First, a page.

February 2008


The next St. Pius X Young Adult event will be Stations of the Cross on Friday.  Stations start at 7pm.  We’ll go to dinner after Stations, restaurant TBD.

Come and join us in this popular Lenten prayer service.

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Just a friendly reminder that Lent is a great time to enjoy the Sacrament of Reconciliation.  Services are held throughout the Triad over the next couple weeks.  Here’s the schedule:

St. Paul the Apostle       March 3rd 7pm

St. Benedict                     March 5th 7pm

St. Joseph (Asheboro)   March 10th 7pm

St. Pius X                        March 10th 7pm

Our Lady of Grace        March 11th 7pm

Christ the King (HP)     March 12th 7pm

St. Mary                         March 13th 7pm

A neat article from the NY Times about a church in New Mexico that is known as the “Lourdes of America.” It’s oddly titled as “A Pastor Begs to Differ With Flock on Miracles” and starts out

“It’s not the dirt that makes the miracles!” the Rev. Casimiro Roca said with exasperation.

From this you might assume that the miracle story is bogus but

Father Roca believes in miracles, too, but, he said, “They are the work of the Good Lord.”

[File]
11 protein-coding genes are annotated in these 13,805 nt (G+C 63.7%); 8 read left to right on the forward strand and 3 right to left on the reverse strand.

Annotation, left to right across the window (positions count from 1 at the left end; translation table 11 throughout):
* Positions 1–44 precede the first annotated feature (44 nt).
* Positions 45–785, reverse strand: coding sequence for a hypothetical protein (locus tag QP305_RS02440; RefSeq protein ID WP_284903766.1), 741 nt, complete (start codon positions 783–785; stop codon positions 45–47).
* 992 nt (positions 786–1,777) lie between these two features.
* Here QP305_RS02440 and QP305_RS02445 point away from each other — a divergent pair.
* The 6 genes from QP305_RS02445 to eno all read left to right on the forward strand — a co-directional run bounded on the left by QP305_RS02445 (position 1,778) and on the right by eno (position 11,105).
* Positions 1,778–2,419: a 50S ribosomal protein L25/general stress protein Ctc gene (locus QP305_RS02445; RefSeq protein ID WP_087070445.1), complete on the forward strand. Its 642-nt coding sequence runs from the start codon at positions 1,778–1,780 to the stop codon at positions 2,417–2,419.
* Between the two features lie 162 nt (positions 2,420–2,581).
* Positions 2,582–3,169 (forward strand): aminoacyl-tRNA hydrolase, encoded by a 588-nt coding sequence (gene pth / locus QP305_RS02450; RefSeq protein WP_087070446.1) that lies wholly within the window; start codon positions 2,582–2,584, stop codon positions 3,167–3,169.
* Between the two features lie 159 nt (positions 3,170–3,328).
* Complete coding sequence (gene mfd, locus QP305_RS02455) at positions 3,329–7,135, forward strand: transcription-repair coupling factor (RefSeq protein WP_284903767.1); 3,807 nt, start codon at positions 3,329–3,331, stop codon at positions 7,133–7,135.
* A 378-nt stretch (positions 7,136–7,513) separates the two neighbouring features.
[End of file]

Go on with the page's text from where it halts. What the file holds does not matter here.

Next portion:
“I always tell people that I have no faith in the dirt, I have faith in the Lord,” he said. “But people can believe what they want.”

I love to find stories like this.  We think of this country as an overwhelmingly Protestant country and sometimes mistakenly think that there are not holy places to visit just around the corner.  I wish I would have known about this church I would have loved to stopped when I made my cross country road trip eight years ago.

If you know of any other holy places around the country please share them with me.

The Women’s Book Study is set to begin tonight at 8pm at Deb’s house.  They will be discussing the book Mary and Me.  If you have any questions call Deb at 286-3687.

From an interview of N.T. Wright in Time Magazine